It would seem the old ways and methods have been somewhat forgotten, or perhaps some members are not experienced in this type of contest. Ten members with 160M receivers turned out for the Spring Top Band DF Hunt, looking for Stewart, G3RXQ who was acting as the ‘Fox’.Transmissions were made in mode A1A for one minute every five minutes starting and ending with a CW identification.However, after an hour of searching, not a single member had managed to find the transmitter!Members did, however, walk a very long way while looking and finally met up at the ‘local’ for a drink and chat. Almost everyone agreed it had been a good evening!
The EU elections took place in the meeting hall the week before (22 May 2014) so there was no club meeting.
Bryan (M0BIK) opened the evening by saying that the Talk out of Hat would take the form of interview by Brian (G8GHR) of Clive (G3CWV) as another Meet the Member programme.
Clive was born in Birmingham in 1932 and went to Moseley Grammar School. He got his licence G3CWV in 1947 at the age of 15, which may have made him one of the youngest amateurs in the country. He started with a single valve crystal oscillator Tx and a two valve straight Rx, known as an 0-V-1. This was his station in 1955.
Clive talked about the various companies he had worked for, including Joseph Lucas in Birmingham; Staveley Research Department in Clapham, Bedford; Staveley in Worcester; Birmingham University and finally BAe Space Systems in Stevenage.
In retirement he has continued his interest in amateur radio satellites. He has written many articles for OSCAR News and was awarded in 2001, by AMSAT-UK, the G3AAJ cup for services to the Amateur Radio Satellite Service.
Bryan then introduced Don (G4LOO) who talked about the Mills-on-the Air station (GB4JHM) which the Club had run over the weekend. He said that the location was not ideal for visitors, but that the Club members had enjoyed the event.
Finally Don gave a short summary of the Club’s previous VHF contest results. The view was that a 6m station rather than a 23cm station would be preferred.
In this first talk to the club about his interests in astronomy, Steve described the fundamental methods and techniques for navigating and observing the night’s sky. Included were recommendations for making the right decision on equipment to aid observation. Steve pointed out what can be observed with such equipment, including the sun, moon, planets, nebulae and deep sky objects. He also touched on astral photography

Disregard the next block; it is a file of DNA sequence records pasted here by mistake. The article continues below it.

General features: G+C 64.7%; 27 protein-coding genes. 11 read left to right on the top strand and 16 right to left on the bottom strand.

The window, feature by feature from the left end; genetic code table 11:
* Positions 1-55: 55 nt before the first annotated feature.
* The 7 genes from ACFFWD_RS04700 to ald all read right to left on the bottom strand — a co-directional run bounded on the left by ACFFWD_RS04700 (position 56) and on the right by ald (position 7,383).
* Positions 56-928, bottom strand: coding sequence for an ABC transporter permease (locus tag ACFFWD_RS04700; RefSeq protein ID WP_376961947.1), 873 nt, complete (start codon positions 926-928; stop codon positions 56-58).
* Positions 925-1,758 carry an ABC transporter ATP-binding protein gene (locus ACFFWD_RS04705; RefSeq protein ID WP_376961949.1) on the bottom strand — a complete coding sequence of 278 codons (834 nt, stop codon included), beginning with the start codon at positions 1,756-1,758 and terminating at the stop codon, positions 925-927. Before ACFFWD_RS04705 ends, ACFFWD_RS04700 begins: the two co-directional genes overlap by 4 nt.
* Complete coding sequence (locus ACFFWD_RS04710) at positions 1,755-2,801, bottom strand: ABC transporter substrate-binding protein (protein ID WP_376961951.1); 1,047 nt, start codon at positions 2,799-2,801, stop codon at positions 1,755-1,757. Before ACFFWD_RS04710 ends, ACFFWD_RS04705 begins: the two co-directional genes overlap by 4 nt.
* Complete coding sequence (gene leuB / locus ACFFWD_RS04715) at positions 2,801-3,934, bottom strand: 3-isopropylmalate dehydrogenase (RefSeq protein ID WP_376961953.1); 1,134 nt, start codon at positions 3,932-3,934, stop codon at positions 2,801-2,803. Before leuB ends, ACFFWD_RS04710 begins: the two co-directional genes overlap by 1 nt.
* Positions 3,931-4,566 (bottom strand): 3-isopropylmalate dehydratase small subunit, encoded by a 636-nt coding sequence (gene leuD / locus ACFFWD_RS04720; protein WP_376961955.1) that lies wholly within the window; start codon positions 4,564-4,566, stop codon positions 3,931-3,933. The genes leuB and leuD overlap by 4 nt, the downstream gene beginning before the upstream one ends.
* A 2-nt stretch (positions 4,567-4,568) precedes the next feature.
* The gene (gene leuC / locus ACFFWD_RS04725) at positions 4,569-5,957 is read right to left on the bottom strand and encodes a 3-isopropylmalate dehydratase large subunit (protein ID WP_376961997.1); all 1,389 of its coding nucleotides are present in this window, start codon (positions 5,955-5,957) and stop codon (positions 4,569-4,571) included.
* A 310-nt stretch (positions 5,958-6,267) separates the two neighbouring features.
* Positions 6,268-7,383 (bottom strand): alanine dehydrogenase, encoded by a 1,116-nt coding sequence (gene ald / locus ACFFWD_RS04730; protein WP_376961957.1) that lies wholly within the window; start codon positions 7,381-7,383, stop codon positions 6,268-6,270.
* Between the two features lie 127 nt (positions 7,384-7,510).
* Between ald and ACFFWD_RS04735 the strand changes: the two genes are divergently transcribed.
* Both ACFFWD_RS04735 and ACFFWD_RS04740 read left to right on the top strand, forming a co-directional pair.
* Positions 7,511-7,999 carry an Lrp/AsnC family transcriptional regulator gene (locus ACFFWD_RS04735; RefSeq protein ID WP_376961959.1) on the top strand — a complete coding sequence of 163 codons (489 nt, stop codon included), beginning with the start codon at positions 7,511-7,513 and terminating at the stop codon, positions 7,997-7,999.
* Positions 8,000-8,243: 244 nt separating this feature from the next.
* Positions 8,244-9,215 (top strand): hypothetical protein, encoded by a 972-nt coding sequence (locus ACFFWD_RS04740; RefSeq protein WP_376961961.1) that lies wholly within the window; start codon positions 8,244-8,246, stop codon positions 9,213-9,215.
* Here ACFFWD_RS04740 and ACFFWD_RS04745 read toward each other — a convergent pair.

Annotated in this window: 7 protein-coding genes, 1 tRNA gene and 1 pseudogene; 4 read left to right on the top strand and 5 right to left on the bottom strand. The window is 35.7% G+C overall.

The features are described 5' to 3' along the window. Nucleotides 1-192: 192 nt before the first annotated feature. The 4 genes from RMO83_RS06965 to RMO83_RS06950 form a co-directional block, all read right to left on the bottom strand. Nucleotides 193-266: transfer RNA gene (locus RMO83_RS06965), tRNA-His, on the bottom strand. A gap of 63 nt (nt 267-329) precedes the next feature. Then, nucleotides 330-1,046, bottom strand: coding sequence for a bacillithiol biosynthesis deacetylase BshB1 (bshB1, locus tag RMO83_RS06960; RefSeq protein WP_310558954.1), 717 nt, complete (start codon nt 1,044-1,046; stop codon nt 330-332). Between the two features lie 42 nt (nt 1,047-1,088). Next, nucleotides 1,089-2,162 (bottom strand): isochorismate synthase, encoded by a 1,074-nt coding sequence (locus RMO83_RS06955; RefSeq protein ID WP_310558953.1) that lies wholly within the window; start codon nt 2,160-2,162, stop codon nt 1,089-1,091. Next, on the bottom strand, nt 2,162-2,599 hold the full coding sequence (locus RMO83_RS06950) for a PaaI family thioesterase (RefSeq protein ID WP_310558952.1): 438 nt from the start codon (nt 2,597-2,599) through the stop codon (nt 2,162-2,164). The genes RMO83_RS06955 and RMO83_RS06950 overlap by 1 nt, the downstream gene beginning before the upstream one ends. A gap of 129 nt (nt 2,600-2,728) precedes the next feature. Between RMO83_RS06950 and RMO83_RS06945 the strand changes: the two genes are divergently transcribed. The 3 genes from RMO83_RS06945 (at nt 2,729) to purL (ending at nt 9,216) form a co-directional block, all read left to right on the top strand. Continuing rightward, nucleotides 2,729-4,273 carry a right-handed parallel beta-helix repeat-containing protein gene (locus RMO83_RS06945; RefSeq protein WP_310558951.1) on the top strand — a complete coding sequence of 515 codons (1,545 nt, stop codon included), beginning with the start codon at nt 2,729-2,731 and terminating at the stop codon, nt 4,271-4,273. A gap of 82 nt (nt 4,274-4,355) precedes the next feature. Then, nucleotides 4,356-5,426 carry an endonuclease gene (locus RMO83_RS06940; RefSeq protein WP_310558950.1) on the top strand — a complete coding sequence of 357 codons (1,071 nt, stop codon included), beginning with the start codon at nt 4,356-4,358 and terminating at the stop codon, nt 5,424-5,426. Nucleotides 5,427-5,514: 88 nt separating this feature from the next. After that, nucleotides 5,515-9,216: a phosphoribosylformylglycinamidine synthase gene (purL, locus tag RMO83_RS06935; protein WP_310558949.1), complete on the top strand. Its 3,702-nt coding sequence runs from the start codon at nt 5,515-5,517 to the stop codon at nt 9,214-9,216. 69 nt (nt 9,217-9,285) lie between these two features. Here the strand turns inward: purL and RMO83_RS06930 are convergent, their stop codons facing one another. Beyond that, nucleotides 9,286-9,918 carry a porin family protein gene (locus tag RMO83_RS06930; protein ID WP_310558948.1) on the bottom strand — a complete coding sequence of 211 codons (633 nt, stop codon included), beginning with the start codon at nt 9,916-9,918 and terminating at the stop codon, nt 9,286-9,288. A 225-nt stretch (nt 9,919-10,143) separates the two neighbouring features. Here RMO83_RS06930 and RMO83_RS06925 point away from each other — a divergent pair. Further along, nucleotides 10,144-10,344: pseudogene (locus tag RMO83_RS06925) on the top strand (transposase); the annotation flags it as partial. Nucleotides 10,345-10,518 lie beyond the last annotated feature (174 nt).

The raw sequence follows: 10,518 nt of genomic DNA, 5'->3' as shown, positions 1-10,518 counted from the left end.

The first of two telescopes displayed was a Russian built Tal1 110mm (4.5″) f/7.3 Newtonian Reflector Telescope, with a German Equatorial Mount and Slow Motion Controls, and the second was a Skywatcher EXPLORER-130P SynScan™ AZ with a ‘GOTO’ mount 130mm (5.1″) f/650 Computerised parabolic Newtonian Reflector.
Over the weekend of 10/11 May we operated our ‘HF field day rig’ at the Jordans Holme Mill site near Biggleswade. This was a special events station using the callsign GB4JHM, issued as part of the National Mills on the Air weekend where over 60 UK similar call signs were in use. The event also included the participation of a number of European stations. Activity on the lower bands was high on both days with several ‘pile ups’ to contend with towards the late afternoons.
Our station included promotional ‘story board’ displays and copies of the club brochure to improve awareness of our hobby and our local club activities. Situated in the Mill Barn behind the main Mill building we had limited public attendance caused by being obscured from public view and the need to pay to visit their small garden area as a pre-requisite. Despite the low public attendance, those that did find us were surprised and interested in what we offer as a hobby and felt we were a well kept secret!
Club members who attended had a pleasant time and the guided tour of the mill gave us an interesting insight into our local history.
Members and visitors came to hear the story of the start of Pop Radio and Radio Caroline from one who was there! Keith Skues, born in Cheshire started his broadcasting career with the British Forces Network in Germany. After a number of overseas postings, he was one of the first DJs on Radio Caroline in 1964.Keith recounted his early days on the ship mi amigo, moored off the east coast and broadcasting mainly toward London. Life on the ship was very basic and not at all as portrayed in the film about Pirate Radio released around that time.As Keith recounted, when his book was reviewed as a possible basis for the film, it was returned to him with a polite ‘No thank you’. When asked why, the reply was that the film was going to be about ‘Sex, Drugs, and Rock & Roll, your book is only Rock & Roll! Keith described life aboard the ship in cramped conditions and all weathers. Then things took a turn for the worse when the government wanted to close them down and passed a bill making their operations illegal. Eventually, Keith moved on to Radio Luxembourg, Radio London and then BBC Radio 1.Although now in semi-retirement, he can still be heard on Three Counties Radio on Sunday evenings, and also on BBC iPlayer Radio.